7. Blow out any air bubbles present in the catheter dead space volume using the 2 mL syringe containing physiological saline solution and heparin.
  8. Apply the eye ointment and prepare the syringe containing atipamezole (17 µg/mL) to awaken the rat at the end of the experiment.

3. Rat Placement in Magnet for Whisker Stimulation

  1. Place a breathing sensor on the magnet bed and then transfer the rat from the bench to the magnet bed. Place it in the prone position with its nose in the isoflurane mask, with the breathing sensor located between the ribcage and the magnet bed.
    NOTE: All equipment that enters the MRI room should be MRI-safe.
  2. Decrease the isoflurane (from 4% to 1.5%–2%) during rat placement and switch the anesthesia to medetomidine at the end of this procedure. Ensure that the right whiskers are free, having cut the right edge at the front of the rat MRI bed beforehand to allow movement of the whiskers.
  3. Hold the rat in position with tape and monitor its breathing which must be between 60 and 80 breaths per minute.
  4. Make a sail that traps all right whiskers in the paper tape (Figure 2). Align the flexible outlet pipe of the air-puff system along the rat MRI bed so that the part exiting the tube is perpendicular and at around 1.5 cm from the sail. Fix it with paper tape.

4. Whisker Stimulation

  1. Connect the flexible inlet pipe from a compressed air source (1 bar) to a solenoid control valve input and the outlet pipe to the solenoid control valve output (Figure 3). Ensure that the solenoid control valve stays outside the magnet room.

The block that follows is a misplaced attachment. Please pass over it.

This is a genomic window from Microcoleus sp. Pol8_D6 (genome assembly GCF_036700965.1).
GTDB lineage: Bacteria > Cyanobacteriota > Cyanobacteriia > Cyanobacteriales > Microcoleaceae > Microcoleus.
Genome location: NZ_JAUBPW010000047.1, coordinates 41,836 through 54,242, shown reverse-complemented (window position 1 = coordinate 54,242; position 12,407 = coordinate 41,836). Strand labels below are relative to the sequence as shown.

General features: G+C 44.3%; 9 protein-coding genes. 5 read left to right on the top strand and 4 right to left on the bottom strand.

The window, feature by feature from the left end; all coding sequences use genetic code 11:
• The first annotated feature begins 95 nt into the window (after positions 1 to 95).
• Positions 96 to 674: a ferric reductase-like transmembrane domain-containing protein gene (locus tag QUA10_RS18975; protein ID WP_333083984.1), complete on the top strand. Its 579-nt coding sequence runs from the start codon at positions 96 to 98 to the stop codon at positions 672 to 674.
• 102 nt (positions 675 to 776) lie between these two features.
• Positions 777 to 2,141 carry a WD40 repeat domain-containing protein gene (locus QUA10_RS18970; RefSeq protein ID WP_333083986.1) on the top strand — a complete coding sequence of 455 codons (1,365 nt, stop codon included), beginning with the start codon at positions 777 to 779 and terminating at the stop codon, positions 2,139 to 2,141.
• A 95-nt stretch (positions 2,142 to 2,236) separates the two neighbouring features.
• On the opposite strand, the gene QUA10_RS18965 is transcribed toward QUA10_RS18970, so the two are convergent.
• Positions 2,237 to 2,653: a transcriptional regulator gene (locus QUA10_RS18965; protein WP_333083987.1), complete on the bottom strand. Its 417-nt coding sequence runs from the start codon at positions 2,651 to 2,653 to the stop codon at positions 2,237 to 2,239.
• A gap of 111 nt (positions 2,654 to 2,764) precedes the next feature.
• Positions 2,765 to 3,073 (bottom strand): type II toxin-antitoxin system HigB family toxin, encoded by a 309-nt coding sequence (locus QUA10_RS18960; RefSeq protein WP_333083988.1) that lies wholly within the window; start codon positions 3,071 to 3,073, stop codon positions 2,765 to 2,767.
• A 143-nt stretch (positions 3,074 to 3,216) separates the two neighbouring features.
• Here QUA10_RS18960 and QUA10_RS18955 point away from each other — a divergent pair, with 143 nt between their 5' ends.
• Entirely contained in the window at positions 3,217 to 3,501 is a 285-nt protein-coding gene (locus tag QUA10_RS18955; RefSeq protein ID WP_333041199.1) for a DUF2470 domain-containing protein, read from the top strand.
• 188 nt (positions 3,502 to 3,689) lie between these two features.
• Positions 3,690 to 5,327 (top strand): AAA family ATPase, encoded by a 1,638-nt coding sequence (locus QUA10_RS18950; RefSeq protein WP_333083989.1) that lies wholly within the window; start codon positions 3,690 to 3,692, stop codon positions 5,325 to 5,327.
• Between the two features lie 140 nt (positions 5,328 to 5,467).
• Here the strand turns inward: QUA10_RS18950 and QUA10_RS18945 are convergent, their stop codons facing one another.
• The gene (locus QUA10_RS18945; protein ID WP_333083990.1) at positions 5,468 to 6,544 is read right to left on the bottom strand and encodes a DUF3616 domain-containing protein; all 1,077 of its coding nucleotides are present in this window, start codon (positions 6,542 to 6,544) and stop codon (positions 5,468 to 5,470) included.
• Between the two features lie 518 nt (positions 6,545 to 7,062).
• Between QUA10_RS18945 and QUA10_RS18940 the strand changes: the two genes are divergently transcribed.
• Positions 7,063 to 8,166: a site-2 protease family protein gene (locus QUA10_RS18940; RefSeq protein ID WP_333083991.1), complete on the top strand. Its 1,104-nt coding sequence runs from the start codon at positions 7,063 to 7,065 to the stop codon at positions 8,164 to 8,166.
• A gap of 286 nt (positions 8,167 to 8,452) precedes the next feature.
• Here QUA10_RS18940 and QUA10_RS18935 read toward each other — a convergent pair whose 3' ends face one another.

2. Plug the pulsing device into the solenoid valve and into the magnet using the transistor-transistor logic (TTL)-port. Configure it so that the pulsing frequency = 8 Hz, the pulsing time = 20 s, and the resting time = 10 s.
    NOTE: These parameters, visualized on the small liquid crystal display (LCD) screen, are adjustable via the three dedicated analogical potentiometers. The electronic pulsing device, which controls the paradigm, must be composed of high-quality electronic components to avoid any drift in time parameters (for correct postprocessing).

5. BOLD fMRI Acquisition

  1. Place the rat brain so that it is in an upright position and use the ear bars to maintain it. Place the volume array coil above the rat’s head (Figure 4A) and fix it using tape. Check that the sail is moving correctly (anteroposterior movement, no rotation, and no friction of sail) when the air-puff system is turned On; then, switch it Off.
  2. Insert the bed and the coil in the center of the magnet. Check that the sail is still moving correctly once the bed is inside the magnet when the air-puff system is On; then, switch it Off. Switch completely from isoflurane to medetomidine (perfusion rate: 20 µL/min).
  3. Check that the rat is well located using a localization sequence (TE = 2.5 ms; TR = 100 ms; average = 1; repetition = 1; slice = 1 mm; image size = 256 x 256; field of view (FOV) = 50 x 50 mm; scan time = 12 s 800 ms). Drag the Localizer sequence tab into the Instruction name and click on Continue.
  4. Drag the T2_Star_FID_EPI sequence tab into the Instruction name, center the FOV on the middle of the brain, and click on the Adjustment platform tab to open the edited scan instruction. Record a B0 map and proceed to a scan shim.
    NOTE: For a B0 map, use the following parameters: first echo time = 1.65 ms; TR = 20 ms, average = 1; flip angle = 30°; echo spacing = 3.805 ms; slice = 58 mm; image size = 64 x 64 x 64; FOV = 58 x 58 x 58 mm; scan time = 1 m 24 s 920 ms. For scan shim, use the following parameters: voxel selective excitation = STEAM Gaussian pulse; TE = 5 ms; mixing time = 10 ms; acquisition duration = 204.8 ms; bandwidth = 10,000 Hz; dwell time = 50 μs).